## Книга: Introduction to Microprocessors and Microcontrollers

## Bits, bytes and other things

### Bits, bytes and other things

All the information entering or leaving a microprocessor is in the form of a binary signal, a voltage switching between the two bit levels 0 and 1. Bits are passed through the microprocessor at very high speed and in large numbers and we find it easier to group them together.

**Nibble**

A group of four bits handled as a single lump. It is half a byte.

**Byte**

A byte is simply a collection of 8 bits. Whether they are ones or zeros or what their purpose is does not matter.

**Word**

A number of bits can be collected together to form a ‘word’. Unlike a byte, a word does not have a fixed number of bits in it. The length of the word or the number of bits in the word depends on the microprocessor being used.

If the microprocessor accepts binary data in groups of 32 at a time then the word in this context would include 32 bits. If a different microprocessor used data in smaller handfuls, say 16 at a time, then the word would have a value of 16 bits. The word is unusual in this context in as much as its size or length will vary according to the situations in which it is discussed. The most likely values are 8, 16, 32 and 64 bits but no value is excluded.

**Long word**

In some microprocessors where a word is taken to mean say 16 bits, a long word would mean a group of twice the normal length, in this case 32 bits.

**Kilobyte (Kb or KB or kbyte)**

A kilobyte is 1024 or 210 bytes. In normal use, kilo means 1000 so a kilovolt or kV is exactly 1000 volts. In the binary system, the nearest column value to 1000 is 1024 since 2^{9}=512 and 2^{10}=1024. The difference between 1000 and 1024 is fairly slight when we have only 1 or 2 Kb and the difference is easily ignored. However, as the numbers increase, so does the difference. The actual number of bytes in 42 Kb is actually 43 008 bytes (42?1024). The move in the computing world to use an upper case K to mean 1024 rather than k for meaning 1000 is trying to address this problem.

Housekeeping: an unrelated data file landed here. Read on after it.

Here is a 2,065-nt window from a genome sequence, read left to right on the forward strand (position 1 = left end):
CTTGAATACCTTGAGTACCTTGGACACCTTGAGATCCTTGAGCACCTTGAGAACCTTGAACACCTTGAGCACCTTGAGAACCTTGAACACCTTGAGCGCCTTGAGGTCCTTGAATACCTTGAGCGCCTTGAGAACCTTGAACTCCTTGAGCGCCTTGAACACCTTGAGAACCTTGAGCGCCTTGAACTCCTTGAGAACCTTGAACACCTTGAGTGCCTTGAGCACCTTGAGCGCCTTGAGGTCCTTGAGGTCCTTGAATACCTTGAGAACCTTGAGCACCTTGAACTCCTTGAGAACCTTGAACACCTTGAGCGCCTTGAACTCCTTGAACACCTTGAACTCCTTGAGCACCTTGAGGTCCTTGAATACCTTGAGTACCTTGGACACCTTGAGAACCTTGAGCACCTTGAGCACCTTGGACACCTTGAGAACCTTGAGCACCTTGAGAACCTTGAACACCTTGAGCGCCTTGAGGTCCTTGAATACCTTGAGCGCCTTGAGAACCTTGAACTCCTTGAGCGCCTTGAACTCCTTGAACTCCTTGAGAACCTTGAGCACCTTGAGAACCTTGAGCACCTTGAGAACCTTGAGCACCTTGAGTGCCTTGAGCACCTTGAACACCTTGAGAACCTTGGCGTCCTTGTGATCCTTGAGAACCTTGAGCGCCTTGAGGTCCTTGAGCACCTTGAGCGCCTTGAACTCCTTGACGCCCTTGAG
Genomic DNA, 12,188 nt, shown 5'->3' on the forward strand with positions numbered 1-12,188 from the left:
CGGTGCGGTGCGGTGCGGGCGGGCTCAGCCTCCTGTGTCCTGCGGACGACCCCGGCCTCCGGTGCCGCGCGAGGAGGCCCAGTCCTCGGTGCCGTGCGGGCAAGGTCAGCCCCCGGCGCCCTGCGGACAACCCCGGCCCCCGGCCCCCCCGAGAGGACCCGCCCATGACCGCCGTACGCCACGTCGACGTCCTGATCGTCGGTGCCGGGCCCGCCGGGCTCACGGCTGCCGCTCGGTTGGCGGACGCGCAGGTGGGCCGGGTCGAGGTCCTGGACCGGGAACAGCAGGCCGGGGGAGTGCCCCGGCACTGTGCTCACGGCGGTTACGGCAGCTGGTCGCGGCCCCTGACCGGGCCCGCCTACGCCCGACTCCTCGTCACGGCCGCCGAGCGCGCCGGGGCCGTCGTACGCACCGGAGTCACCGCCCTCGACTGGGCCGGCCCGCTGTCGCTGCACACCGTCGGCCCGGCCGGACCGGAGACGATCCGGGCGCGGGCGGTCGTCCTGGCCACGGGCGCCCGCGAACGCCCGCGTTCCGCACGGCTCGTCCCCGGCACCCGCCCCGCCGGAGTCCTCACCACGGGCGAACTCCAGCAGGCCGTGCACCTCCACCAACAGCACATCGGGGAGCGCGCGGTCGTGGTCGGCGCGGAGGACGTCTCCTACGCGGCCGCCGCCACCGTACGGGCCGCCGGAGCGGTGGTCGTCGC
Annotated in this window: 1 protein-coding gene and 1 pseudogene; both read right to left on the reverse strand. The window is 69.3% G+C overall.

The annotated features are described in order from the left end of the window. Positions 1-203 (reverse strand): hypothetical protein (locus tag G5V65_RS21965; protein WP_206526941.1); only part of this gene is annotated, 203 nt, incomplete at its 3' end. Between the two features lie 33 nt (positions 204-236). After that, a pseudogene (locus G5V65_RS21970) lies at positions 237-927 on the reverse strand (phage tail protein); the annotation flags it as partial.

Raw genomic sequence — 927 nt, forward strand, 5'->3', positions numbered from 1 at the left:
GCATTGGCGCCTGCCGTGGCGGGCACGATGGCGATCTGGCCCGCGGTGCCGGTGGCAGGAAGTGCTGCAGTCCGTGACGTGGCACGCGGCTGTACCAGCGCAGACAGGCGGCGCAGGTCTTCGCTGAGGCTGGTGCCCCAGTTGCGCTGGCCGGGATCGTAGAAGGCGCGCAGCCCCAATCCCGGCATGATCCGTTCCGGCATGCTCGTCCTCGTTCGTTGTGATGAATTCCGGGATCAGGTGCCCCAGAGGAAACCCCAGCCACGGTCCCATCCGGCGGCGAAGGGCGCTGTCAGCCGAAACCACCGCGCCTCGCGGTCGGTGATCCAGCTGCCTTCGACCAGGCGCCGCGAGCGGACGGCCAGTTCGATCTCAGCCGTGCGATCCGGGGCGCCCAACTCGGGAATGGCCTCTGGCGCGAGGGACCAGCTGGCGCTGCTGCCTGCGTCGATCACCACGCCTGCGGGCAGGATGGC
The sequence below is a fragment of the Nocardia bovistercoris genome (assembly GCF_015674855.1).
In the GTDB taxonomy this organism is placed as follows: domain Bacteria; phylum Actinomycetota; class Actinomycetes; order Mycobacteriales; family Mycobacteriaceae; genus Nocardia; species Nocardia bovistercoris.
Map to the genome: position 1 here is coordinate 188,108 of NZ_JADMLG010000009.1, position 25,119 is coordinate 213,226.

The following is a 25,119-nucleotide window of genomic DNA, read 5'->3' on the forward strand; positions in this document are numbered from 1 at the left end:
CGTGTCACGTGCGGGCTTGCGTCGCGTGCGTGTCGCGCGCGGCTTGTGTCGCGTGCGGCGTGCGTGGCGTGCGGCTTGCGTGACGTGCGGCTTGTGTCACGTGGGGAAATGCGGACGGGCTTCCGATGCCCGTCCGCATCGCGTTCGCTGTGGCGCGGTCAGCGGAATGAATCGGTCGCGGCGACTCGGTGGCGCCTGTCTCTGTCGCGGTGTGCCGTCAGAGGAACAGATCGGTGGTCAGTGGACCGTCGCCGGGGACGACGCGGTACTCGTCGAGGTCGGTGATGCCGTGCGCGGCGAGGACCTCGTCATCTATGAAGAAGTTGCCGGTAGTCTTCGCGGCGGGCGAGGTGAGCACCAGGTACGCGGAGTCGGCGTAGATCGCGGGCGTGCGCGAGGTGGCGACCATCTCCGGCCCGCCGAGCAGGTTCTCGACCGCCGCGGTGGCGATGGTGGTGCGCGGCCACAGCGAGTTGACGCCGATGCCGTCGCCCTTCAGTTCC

Unfortunately, even the upper or lower case b is not standardized so tread warily and look for clues to discover which value is being used. If in doubt use 1024 if it is to do with microprocessors or computers. Bits often help to confuse the situation even further. 1000 bits is a kilobit or kb. Sometimes 1024 bits is a Kb. One way to solve the bit/byte problem is to use kbit (or Kbit) and kbyte (or Kbyte).

**Megabyte (MB or Mb)**

This is a kilokilobyte or 1024?1024 bytes. Numerically this is 2^{20} or 1 048 576 bytes. Be careful not to confuse this with mega as in megavolts (MV) which is exactly one million (10^{6}).

**Gigabyte (Gb)**

This is 1024 megabytes which is 2^{30} or 1 073 741 824 bytes. In general engineering, giga means one thousand million (10^{9}).

**Terabyte (TB or Tb)**

Terabyte is a megamegabyte or 2^{40} or 1 099 511 600 000 bytes (Tera = 10^{12}).

**Petabyte (PB or Pb)**

This is a thousand (or 1024) times larger than the Terabyte so it is 10^{15 }in round numbers or 2^{40} which is pretty big. If you are really interested, you can multiply it out yourself by multiplying the TB figure by 1024.

- The noise problem
- A complete cure for electrical noise
- Thermal noise
- Partition noise
- How much noise can we put up with?
- Using just two digits
- How do we count?
- The basic basis of bases
- Counting with only two figures
- Confusion and the cure
- Converting denary to binary
- Converting binary to denary
- Bits, bytes and other things
- Quiz time 2

- Разработка приложений баз данных InterBase на Borland Delphi
- Open Source Insight and Discussion
- Introduction to Microprocessors and Microcontrollers
- Chapter 6. Traversing of tables and chains
- Chapter 8. Saving and restoring large rule-sets
- Chapter 11. Iptables targets and jumps
- Chapter 5 Installing and Configuring VirtualCenter 2.0
- Chapter 16. Commercial products based on Linux, iptables and netfilter
- Appendix A. Detailed explanations of special commands
- Appendix B. Common problems and questions
- Appendix E. Other resources and links
- IP filtering terms and expressions